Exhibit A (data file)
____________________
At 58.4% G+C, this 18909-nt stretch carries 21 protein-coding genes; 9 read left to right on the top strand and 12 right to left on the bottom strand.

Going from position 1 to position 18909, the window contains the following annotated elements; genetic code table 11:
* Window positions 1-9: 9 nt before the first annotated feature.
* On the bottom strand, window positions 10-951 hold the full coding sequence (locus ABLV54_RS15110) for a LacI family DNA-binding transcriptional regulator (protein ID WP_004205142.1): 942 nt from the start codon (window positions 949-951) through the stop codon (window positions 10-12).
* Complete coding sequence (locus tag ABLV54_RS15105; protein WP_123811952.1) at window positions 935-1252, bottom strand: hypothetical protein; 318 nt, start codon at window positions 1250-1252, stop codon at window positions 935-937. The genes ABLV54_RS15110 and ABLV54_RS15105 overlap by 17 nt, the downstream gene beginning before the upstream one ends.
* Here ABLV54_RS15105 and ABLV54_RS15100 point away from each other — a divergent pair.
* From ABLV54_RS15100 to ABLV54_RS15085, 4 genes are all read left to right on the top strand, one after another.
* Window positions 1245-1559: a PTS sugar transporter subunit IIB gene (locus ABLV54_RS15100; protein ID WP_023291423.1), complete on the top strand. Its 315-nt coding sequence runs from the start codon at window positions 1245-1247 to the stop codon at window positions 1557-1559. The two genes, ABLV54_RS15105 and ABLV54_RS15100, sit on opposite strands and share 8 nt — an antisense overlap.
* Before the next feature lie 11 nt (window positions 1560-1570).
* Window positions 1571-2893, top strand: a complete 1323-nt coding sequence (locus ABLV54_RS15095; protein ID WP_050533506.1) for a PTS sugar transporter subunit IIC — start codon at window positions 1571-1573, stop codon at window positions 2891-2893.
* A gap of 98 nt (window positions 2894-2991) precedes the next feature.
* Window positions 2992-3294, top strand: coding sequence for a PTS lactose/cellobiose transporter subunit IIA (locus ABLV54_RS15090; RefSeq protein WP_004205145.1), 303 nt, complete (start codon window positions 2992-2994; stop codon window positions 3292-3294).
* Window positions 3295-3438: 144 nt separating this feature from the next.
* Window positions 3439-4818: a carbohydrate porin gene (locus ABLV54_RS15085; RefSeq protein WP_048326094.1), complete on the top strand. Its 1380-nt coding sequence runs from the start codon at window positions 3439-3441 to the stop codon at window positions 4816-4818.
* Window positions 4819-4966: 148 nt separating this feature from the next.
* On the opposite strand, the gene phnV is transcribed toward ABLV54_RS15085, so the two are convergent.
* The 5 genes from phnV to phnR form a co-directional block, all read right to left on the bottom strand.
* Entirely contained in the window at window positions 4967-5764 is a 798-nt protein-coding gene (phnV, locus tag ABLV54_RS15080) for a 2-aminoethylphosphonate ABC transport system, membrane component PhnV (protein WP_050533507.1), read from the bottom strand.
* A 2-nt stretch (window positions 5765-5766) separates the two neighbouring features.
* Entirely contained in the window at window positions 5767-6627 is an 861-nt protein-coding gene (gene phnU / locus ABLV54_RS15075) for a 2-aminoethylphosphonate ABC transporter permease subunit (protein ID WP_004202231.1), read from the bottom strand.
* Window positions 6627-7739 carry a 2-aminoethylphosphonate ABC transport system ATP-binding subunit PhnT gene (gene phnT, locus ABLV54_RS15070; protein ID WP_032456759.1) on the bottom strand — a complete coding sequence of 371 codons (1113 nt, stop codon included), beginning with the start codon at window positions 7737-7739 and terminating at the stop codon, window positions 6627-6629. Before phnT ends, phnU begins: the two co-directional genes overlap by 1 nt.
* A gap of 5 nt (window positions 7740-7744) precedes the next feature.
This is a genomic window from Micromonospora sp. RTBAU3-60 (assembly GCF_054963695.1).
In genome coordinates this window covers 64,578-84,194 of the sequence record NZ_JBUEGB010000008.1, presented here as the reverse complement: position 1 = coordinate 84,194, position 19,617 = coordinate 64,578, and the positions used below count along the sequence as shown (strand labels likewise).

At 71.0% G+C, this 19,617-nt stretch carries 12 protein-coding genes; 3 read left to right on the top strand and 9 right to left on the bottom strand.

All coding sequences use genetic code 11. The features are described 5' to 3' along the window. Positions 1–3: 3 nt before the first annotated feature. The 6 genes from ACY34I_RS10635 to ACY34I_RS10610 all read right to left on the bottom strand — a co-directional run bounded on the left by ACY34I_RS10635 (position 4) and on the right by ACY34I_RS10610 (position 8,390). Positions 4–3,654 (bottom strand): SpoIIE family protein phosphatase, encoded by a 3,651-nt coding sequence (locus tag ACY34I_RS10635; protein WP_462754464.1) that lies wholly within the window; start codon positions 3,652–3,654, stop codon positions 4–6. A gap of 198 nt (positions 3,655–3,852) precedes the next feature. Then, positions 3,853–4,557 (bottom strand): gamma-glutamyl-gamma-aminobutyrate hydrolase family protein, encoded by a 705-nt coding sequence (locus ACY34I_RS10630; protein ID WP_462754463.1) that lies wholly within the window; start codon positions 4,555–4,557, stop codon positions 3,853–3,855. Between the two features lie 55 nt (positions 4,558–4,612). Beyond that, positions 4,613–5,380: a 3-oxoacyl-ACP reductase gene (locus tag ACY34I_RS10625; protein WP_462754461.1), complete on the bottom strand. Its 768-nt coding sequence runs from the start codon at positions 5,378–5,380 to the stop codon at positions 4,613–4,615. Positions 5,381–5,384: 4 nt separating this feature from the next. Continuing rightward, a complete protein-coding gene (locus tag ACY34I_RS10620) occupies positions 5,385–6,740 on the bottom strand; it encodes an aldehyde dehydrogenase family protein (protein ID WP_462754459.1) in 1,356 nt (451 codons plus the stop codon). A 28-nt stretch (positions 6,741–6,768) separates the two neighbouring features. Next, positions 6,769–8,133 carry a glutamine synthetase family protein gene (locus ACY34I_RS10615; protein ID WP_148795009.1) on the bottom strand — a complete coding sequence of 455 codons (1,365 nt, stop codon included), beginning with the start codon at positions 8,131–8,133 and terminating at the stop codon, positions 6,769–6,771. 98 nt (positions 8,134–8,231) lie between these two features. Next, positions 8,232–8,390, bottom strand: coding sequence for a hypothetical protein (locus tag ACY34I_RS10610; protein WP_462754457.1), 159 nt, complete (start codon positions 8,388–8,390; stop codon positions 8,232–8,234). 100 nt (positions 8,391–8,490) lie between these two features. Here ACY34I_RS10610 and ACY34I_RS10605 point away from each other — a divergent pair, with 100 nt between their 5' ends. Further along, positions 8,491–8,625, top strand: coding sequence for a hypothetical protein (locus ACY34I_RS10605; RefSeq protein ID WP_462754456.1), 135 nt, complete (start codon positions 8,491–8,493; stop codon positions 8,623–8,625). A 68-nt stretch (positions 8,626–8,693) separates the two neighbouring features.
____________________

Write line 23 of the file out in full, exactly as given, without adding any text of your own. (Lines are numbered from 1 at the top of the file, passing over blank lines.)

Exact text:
This is a genomic window from Micromonospora sp. RTBAU3-60 (assembly GCF_054963695.1).